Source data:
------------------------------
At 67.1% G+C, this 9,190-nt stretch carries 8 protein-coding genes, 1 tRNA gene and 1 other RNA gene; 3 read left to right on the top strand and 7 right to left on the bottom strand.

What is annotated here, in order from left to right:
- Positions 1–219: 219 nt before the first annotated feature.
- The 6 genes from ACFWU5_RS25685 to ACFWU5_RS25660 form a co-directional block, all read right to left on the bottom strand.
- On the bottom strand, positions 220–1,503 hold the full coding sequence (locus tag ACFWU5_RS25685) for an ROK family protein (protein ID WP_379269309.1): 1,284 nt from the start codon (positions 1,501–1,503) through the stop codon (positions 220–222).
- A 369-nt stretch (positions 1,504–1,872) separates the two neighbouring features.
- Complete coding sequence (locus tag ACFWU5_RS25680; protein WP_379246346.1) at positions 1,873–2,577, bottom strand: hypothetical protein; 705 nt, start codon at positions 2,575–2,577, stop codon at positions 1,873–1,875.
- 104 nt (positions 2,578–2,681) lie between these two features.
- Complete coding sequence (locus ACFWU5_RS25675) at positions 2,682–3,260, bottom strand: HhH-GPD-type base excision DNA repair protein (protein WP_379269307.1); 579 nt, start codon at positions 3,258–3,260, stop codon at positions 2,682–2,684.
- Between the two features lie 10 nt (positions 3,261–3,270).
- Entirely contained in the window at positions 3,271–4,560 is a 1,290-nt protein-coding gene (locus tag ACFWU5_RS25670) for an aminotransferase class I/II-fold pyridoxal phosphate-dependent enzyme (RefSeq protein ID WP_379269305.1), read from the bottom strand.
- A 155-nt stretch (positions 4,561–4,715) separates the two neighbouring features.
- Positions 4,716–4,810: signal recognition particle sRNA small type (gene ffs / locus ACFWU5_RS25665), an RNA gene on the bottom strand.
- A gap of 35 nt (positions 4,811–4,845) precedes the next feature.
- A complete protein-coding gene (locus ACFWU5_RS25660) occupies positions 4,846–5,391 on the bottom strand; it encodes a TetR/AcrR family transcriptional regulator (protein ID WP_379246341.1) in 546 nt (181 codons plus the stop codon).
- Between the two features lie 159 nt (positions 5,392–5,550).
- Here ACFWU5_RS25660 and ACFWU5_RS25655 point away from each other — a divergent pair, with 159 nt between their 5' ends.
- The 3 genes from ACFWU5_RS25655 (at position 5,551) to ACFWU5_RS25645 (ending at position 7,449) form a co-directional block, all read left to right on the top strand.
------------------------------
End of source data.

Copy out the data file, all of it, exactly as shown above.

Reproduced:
At 67.1% G+C, this 9,190-nt stretch carries 8 protein-coding genes, 1 tRNA gene and 1 other RNA gene; 3 read left to right on the top strand and 7 right to left on the bottom strand.

What is annotated here, in order from left to right:
- Positions 1–219: 219 nt before the first annotated feature.
- The 6 genes from ACFWU5_RS25685 to ACFWU5_RS25660 form a co-directional block, all read right to left on the bottom strand.
- On the bottom strand, positions 220–1,503 hold the full coding sequence (locus tag ACFWU5_RS25685) for an ROK family protein (protein ID WP_379269309.1): 1,284 nt from the start codon (positions 1,501–1,503) through the stop codon (positions 220–222).
- A 369-nt stretch (positions 1,504–1,872) separates the two neighbouring features.
- Complete coding sequence (locus tag ACFWU5_RS25680; protein WP_379246346.1) at positions 1,873–2,577, bottom strand: hypothetical protein; 705 nt, start codon at positions 2,575–2,577, stop codon at positions 1,873–1,875.
- 104 nt (positions 2,578–2,681) lie between these two features.
- Complete coding sequence (locus ACFWU5_RS25675) at positions 2,682–3,260, bottom strand: HhH-GPD-type base excision DNA repair protein (protein WP_379269307.1); 579 nt, start codon at positions 3,258–3,260, stop codon at positions 2,682–2,684.
- Between the two features lie 10 nt (positions 3,261–3,270).
- Entirely contained in the window at positions 3,271–4,560 is a 1,290-nt protein-coding gene (locus tag ACFWU5_RS25670) for an aminotransferase class I/II-fold pyridoxal phosphate-dependent enzyme (RefSeq protein ID WP_379269305.1), read from the bottom strand.
- A 155-nt stretch (positions 4,561–4,715) separates the two neighbouring features.
- Positions 4,716–4,810: signal recognition particle sRNA small type (gene ffs / locus ACFWU5_RS25665), an RNA gene on the bottom strand.
- A gap of 35 nt (positions 4,811–4,845) precedes the next feature.
- A complete protein-coding gene (locus ACFWU5_RS25660) occupies positions 4,846–5,391 on the bottom strand; it encodes a TetR/AcrR family transcriptional regulator (protein ID WP_379246341.1) in 546 nt (181 codons plus the stop codon).
- Between the two features lie 159 nt (positions 5,392–5,550).
- Here ACFWU5_RS25660 and ACFWU5_RS25655 point away from each other — a divergent pair, with 159 nt between their 5' ends.
- The 3 genes from ACFWU5_RS25655 (at position 5,551) to ACFWU5_RS25645 (ending at position 7,449) form a co-directional block, all read left to right on the top strand.